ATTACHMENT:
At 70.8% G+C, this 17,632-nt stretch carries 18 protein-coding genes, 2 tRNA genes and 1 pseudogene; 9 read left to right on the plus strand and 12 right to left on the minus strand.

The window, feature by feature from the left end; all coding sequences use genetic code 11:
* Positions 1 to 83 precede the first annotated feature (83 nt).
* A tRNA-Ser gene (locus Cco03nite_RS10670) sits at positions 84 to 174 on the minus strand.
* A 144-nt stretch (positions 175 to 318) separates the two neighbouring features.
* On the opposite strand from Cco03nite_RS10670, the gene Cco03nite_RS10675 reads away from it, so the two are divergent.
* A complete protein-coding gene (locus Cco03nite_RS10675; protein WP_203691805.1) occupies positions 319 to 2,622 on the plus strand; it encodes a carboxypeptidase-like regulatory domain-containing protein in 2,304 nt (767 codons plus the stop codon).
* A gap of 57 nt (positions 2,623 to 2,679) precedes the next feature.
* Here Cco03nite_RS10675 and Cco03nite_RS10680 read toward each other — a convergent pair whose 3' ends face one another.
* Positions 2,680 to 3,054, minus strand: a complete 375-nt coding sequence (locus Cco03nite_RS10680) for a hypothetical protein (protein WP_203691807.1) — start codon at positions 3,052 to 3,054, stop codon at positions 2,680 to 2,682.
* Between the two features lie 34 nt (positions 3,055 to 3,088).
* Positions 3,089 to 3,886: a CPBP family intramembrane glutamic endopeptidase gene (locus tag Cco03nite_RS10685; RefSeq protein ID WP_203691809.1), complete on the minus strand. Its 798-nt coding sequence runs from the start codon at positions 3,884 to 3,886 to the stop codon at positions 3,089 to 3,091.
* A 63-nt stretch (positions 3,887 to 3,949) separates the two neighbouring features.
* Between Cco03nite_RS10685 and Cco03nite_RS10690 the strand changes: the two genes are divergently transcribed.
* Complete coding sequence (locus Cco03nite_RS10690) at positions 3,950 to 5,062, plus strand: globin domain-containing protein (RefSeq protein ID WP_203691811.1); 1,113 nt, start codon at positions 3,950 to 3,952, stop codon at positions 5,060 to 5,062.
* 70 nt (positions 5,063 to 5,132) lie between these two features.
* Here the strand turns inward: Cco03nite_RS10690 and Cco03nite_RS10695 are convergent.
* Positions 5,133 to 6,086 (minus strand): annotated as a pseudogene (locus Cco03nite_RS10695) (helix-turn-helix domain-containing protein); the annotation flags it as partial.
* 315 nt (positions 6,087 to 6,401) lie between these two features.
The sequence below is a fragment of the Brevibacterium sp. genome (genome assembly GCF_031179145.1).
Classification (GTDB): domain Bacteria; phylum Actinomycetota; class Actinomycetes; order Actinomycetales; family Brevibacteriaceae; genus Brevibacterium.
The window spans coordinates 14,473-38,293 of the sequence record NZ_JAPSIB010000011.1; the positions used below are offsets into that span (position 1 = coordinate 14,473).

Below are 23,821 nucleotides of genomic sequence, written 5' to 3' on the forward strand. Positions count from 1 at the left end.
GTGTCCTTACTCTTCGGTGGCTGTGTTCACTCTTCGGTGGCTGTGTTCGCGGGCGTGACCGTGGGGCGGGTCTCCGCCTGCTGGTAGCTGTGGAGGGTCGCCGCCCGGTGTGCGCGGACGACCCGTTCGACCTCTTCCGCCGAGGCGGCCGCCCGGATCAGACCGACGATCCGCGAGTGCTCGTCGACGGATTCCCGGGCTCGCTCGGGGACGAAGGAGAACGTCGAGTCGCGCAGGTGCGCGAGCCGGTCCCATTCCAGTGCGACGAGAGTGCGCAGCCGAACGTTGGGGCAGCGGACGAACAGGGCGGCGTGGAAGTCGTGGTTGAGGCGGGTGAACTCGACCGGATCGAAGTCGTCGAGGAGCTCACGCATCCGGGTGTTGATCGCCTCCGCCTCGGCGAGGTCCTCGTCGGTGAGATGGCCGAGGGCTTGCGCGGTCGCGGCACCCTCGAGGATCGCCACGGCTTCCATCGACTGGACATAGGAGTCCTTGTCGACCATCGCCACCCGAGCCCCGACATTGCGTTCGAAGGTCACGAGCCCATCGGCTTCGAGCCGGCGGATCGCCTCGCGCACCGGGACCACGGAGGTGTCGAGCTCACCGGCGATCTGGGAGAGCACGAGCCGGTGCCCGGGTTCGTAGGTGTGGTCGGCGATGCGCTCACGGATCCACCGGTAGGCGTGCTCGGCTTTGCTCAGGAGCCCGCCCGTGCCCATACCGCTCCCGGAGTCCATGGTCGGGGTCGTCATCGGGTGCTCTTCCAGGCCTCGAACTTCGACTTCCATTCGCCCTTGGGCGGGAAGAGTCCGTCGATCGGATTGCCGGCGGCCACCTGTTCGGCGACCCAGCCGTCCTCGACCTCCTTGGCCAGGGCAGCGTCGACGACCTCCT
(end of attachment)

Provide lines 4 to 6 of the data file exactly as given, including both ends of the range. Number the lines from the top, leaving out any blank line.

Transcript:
* A tRNA-Ser gene (locus Cco03nite_RS10670) sits at positions 84 to 174 on the minus strand.
* A 144-nt stretch (positions 175 to 318) separates the two neighbouring features.
* On the opposite strand from Cco03nite_RS10670, the gene Cco03nite_RS10675 reads away from it, so the two are divergent.